In the Good Friday Agreement, the UK Labour Government explicitly recognised the principle of self-determination for the people of Northern Ireland. A combination of the underlying demographic trends and the political fallout of Brexit means that a referendum is likely to be held there in the next five years and the agreement states that referendums may be held every seven years.

A decade has passed since the Edinburgh Agreement - why should Scotland have to wait so much longer? 

3 Arguing that Scots don’t have a right to hold a referendum undermines the case for the Union

Even Margaret Thatcher said that all Scotland had to do if it wanted independence was to vote in a majority of SNP MPs. David Cameron also argued that the Union was voluntary and that the case for the Union was based on mutual respect. 

That was the basis on which Scotland voted No in 2014. Of course, the day after the poll, Cameron went straight into campaigning for the 2015 general election. He announced that Scottish MPs would no longer be able to vote for most of any likely Labour agenda in Westminster under EVEL (English Votes for English Laws) - much to the Labour party’s chagrin. What would be the point of voting for a Scottish Labour MP under those conditions? 

In that election campaign, the Conservatives then pursued a narrative of calling any progressive alliance involving the SNP “a coalition of chaos”. In 2015, the Labour Party allowed itself to be bullied into renouncing plans to cooperate. That is the playbook the Conservatives are still pursuing today and the trap that Labour are once again walking into.  

Labour lost most of their Westminster seats back in 2015 - but they have stuck with the same policy. It still doesn’t make sense to many. Where does the Labour Party's opposition to a referendum under any circumstances say about the case for the Union?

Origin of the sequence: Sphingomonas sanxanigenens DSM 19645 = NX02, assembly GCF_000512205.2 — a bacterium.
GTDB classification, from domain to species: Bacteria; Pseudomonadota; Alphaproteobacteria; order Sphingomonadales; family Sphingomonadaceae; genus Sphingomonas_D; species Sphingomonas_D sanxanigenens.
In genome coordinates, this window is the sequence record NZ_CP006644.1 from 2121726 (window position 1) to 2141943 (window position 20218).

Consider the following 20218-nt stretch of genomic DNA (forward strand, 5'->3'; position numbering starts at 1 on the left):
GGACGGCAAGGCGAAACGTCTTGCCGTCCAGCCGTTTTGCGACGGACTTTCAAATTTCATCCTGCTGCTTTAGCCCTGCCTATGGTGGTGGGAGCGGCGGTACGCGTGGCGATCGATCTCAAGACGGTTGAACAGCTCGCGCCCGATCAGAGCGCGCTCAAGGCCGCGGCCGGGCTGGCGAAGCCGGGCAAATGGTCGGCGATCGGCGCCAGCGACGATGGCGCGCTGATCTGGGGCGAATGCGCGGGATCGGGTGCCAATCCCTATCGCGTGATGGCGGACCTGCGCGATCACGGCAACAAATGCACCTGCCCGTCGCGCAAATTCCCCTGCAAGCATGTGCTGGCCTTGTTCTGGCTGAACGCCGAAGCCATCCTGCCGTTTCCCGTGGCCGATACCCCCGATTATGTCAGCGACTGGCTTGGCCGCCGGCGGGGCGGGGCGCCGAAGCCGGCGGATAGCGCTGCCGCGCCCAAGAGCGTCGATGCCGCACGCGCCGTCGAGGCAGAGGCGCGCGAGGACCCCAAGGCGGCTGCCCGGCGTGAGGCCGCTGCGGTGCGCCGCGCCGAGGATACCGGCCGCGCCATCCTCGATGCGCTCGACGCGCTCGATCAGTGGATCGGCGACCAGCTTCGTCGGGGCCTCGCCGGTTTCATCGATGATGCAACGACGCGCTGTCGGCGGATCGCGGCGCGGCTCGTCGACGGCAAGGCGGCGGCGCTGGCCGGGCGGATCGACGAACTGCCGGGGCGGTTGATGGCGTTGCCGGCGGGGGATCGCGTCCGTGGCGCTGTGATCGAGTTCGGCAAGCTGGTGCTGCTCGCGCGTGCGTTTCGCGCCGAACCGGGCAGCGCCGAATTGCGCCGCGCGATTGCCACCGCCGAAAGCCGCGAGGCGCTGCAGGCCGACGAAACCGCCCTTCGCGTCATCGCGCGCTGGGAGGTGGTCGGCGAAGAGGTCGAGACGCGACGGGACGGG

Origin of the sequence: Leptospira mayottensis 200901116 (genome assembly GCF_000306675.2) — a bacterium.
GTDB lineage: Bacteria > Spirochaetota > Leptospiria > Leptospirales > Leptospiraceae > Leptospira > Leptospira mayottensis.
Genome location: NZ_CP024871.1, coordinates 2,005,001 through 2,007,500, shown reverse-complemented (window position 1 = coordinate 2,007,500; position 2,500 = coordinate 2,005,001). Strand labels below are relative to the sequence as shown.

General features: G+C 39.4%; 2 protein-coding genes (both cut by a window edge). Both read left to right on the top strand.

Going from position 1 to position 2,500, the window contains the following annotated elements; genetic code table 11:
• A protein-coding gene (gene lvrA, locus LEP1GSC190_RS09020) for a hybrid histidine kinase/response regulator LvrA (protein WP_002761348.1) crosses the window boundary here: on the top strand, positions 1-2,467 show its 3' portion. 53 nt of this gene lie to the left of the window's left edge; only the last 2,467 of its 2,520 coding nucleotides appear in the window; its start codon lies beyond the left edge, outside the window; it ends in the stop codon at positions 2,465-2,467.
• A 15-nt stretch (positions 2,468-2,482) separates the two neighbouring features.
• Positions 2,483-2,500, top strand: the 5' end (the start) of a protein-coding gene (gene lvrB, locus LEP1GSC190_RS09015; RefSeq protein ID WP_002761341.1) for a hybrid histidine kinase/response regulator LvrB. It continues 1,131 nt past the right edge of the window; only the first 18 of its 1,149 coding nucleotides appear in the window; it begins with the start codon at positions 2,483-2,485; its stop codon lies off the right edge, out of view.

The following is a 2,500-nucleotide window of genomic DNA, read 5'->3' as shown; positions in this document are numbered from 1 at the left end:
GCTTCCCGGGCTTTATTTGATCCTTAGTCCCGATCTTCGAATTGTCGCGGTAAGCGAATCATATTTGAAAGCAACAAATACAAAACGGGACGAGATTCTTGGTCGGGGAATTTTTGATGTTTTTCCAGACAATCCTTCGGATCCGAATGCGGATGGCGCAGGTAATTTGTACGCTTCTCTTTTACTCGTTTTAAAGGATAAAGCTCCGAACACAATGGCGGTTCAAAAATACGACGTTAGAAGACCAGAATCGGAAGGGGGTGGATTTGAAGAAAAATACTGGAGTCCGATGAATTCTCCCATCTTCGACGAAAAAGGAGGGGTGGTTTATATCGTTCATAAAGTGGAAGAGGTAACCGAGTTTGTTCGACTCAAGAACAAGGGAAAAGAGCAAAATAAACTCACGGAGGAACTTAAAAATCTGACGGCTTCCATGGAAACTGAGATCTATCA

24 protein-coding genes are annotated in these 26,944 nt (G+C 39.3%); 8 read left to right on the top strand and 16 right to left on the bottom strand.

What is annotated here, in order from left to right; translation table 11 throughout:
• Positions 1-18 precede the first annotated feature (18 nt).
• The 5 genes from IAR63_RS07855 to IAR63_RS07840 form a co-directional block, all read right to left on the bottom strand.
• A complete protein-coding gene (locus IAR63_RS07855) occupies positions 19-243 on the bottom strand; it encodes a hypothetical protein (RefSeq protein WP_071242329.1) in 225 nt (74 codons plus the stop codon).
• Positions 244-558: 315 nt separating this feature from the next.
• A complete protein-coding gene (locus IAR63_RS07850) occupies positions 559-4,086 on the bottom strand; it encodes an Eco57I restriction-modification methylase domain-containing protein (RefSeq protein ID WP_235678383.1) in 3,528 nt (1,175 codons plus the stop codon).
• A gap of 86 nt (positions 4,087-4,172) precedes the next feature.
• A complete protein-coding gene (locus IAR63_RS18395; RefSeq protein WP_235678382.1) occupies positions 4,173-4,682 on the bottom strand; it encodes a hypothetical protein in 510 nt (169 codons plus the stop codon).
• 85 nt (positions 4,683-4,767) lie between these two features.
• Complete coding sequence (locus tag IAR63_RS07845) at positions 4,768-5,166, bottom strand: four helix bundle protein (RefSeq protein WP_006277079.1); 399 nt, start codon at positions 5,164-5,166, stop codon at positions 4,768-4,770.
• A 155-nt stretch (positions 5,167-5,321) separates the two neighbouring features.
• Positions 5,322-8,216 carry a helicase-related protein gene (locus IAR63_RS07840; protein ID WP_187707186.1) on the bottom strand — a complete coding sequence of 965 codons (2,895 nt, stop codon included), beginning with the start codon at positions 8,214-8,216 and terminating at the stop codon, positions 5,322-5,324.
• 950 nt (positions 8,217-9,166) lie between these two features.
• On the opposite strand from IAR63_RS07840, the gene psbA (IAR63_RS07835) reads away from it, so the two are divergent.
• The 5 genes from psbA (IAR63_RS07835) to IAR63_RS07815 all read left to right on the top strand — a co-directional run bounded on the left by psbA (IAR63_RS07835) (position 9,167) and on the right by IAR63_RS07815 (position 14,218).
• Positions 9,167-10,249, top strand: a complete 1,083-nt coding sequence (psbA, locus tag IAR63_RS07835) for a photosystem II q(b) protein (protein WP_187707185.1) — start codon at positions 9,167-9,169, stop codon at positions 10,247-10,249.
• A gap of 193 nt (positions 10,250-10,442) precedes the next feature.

It means that the basis of the 2014 Better Together campaign - that Scotland should vote to remain in a strong and successful - and voluntary - partnership has effectively been abandoned.


At the end of his warts and all account of the 2014 Better Together campaign ‘Project Fear’, political journalist Joe Pike concludes:

“A surprising number of pro-UK politicians and advisors I spoke to said something along the lines of: ‘There’s going to be a second Scottish independence referendum and we will lose it.’ “ 

Is the real reason that the Labour Party doesn't want to recognise the mandate for a referendum that they think Scots will vote for independence? 

Has the Labour Party essentially given up on the possibility of getting more than a couple of MPs in Scotland ever again - and their current anti-Scotland rhetoric is intended just for voters in England?

Those are not good reasons. Pushing against a clear democratic mandate undermines their own position in the long term. The Labour Party should support the principles of democracy and self-determination, at home as well as abroad.

By Jackie Kemp